ax.set_xlim((-5,185))
ax.set_xticks(thetas)
pylab.savefig('angles_plot.png')
pylab.show()
``` |

The in-plane STT may also be compared to an analytic expression from Ref. [TKK+06]:

where \(T_z(180^\circ)=h/(4\pi e)[T_\uparrow(180^\circ)-T_\downarrow(180^\circ)]\) is the spin transmission for the anti-parallel configuration, and likewise for \(T_z(0^\circ)\). The vector \(\mathbf{M}_{L/R}\) is the direction of magnetization in the left/right part of the carbon chain.

Use the script `analytical.py`

to do the analysis. It computes the
in-plane (\(\tau_\parallel = \sqrt{\tau_x^2 + \tau_z^2}\))
and out-of-plane (\(\tau_\perp = \tau_y\))
components in the right-hand part of the device,
and also computes \(\tau_\parallel\) from the analytical expression
using the obtained transmission spectrum at each angle:

1 2 3 4 5 6 7 8 9 10 11 12 13 14 15 16 17 18 19 20 21 22 23 24 25 26 27 28 29 30 31 32 33 34 35 36 37 38 39 40 41 42 | ```
# Load STT data
import pickle
f = open('angles_plot.pckl', 'r')
(thetas,x,y,z) = pickle.load(f)
f.close()
# Process STT data
inplane = (x**2 + z**2)**0.5
outplane = y
# Analytical in-plane STT
transmissions = numpy.zeros(2)
for j,theta in enumerate([0,180]):
# Data file
ncfile = 'theta-%i.nc' % theta
# Read the transmission spectrum
transmission = nlread(ncfile, TransmissionSpectrum)[0]
# Get the energies
energies = transmission.energies().inUnitsOf(eV)
# Find the index of the Fermi level
i_Ef = numpy.argmin(abs(energies))
# Calculate the spin-transmission (Up - Down)
T = transmission.evaluate(spin=Spin.Up)[i_Ef]-transmission.evaluate(spin=Spin.Down)[i_Ef]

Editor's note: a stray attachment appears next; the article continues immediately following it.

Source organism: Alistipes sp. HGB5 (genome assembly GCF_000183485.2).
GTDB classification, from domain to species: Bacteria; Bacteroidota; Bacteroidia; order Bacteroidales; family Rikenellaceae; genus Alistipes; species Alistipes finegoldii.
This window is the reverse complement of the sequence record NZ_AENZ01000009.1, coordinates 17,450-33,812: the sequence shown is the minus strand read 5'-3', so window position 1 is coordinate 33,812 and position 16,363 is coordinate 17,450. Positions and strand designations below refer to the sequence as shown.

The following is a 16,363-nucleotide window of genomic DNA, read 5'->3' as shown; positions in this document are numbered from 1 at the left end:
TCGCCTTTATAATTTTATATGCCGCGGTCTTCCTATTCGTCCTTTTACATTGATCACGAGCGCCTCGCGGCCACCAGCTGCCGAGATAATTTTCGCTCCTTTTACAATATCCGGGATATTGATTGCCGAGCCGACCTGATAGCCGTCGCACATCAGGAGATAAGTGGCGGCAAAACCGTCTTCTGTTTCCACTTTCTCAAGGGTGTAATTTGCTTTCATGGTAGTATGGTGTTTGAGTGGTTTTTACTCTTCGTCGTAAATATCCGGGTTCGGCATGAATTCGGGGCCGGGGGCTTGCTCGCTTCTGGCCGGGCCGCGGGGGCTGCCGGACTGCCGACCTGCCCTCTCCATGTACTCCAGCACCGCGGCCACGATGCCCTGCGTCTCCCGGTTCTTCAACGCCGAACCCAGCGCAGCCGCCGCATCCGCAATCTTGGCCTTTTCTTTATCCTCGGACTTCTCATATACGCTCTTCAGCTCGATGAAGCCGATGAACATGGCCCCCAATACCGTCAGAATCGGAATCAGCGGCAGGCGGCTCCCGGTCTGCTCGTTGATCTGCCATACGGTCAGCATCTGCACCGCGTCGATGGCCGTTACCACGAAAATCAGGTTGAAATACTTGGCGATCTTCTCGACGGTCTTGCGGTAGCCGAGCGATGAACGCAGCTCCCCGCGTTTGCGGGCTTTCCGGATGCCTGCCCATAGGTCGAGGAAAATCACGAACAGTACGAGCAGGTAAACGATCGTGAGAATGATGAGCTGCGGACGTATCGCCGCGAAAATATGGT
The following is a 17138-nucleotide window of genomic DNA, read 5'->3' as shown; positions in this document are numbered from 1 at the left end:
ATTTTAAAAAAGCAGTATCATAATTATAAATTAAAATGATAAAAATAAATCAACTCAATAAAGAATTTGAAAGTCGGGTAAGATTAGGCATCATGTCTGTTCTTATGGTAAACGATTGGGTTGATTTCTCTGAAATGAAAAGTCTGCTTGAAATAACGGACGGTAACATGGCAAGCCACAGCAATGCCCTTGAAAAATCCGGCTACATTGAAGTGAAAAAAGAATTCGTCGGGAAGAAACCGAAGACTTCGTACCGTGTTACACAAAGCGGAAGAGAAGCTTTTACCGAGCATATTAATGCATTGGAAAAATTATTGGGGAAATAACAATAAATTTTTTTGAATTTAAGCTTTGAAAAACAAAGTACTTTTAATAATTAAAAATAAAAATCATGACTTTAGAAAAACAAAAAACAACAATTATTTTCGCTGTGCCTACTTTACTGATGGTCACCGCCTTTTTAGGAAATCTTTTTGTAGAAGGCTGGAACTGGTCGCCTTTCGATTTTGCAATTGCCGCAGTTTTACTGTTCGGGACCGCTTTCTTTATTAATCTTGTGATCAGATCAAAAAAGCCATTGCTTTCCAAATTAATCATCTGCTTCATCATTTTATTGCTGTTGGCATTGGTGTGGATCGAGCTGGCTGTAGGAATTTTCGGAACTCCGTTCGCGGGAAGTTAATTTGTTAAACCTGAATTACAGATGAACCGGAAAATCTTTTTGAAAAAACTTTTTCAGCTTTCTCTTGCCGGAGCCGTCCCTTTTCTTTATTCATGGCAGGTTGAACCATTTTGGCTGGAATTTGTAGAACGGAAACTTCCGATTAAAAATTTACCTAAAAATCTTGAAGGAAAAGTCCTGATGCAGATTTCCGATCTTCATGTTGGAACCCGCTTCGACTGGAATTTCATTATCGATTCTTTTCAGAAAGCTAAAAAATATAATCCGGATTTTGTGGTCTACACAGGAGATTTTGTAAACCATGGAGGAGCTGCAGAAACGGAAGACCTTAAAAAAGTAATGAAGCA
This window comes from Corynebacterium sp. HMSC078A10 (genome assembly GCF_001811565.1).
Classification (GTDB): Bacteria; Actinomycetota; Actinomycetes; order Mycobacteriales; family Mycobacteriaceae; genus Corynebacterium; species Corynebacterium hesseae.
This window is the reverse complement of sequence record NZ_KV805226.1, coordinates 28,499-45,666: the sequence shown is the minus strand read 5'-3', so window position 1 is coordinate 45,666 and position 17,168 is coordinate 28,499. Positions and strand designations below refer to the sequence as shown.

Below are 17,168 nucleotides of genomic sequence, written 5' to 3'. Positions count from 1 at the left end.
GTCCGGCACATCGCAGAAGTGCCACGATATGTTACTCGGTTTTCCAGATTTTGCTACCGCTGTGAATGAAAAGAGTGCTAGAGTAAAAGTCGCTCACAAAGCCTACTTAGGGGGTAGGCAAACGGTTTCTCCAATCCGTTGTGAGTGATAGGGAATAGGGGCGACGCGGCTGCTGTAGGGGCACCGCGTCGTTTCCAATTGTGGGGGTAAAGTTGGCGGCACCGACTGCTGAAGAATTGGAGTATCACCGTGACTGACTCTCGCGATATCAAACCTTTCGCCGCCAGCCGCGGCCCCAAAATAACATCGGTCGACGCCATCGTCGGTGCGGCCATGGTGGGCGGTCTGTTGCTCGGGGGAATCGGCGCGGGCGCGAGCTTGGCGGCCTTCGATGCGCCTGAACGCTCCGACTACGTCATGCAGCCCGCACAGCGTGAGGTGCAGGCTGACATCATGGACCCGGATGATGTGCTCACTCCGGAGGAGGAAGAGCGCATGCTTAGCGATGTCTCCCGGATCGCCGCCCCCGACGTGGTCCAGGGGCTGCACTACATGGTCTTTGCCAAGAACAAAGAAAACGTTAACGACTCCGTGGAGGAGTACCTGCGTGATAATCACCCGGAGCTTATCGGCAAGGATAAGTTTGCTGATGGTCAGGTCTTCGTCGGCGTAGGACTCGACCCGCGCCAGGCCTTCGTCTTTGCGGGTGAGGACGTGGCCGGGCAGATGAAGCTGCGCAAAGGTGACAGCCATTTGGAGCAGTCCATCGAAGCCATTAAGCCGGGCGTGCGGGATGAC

# Append to list
transmissions[j] = T
analytical = abs(transmissions[0]-transmissions[1])/2*numpy.sin(numpy.array(thetas)*numpy.pi/180)/(2*numpy.pi)
# Plot results
import pylab
pylab.figure(figsize=(10,6))
pylab.plot(thetas, inplane*1e6, label=r'$\tau_\parallel$')
pylab.plot(thetas, analytical*1e6, 'o', label=r'$\tau_\parallel$'+'(analytical)')
pylab.plot(thetas, outplane*1e6, label=r'$\tau_\perp$')
pylab.axhline(0, color='k', linestyle=':')
pylab.legend()
pylab.xlabel(r'$\theta$ (degrees)')
pylab.ylabel(r'$\tau_\mathrm{right} \, \, \, (\mu eV/V)$')
ax = pylab.gca()
ax.set_xlim((-5,185))
ax.set_xticks(thetas)
pylab.savefig('analytical.png')
pylab.show()
``` |

The agreement between the angle-dependent calculation (blue line) and the analytical results (green dots), obtained only from the spin transmissions in the parallel and anti-parallel configurations, is excellent.

## Finite-bias calculations¶

You will now go beyond the linear response approximation and explicitly evaluate the STT by performing finite-bias NEGF calculations. We shall focus on the \(\theta\)=90° spin configuration, where the STT is largest.

The script below sets up and runs a series of finite-bias NEGF calculations
for bias voltages in the range 0–0.5 Volt. Each finite-bias NEGF calculation
uses the ground state from the previous calculation as an initial guess
for the new ground state. Notice that the script uses a finer than default
calculator resolution for evaluating the `non_equilibrium_contour`

,
which improves convergence as well as accuracy of the results.
At each bias point, the script also calculates a few ATK analysis objects
needed for explicitly computing the spin transfer torque.
Notice also that the amount of information written to the ATK log file
is reduced by using the `setVerbosity`

functionality.

1 2 3 4 5 6 7 8 9 10 11 12 13 14 15 16 17 18 19 20 21 22 23 24 25 26 27 28 29 30 31 32 33 34 35 36 37 38 39 40 41 42 43 44 45 46 47 48 49 50 51 52 53 54 55 56 57 58 59 60 61 62 63 64 65 66 67 68 69 70 71 72 73 74 | ```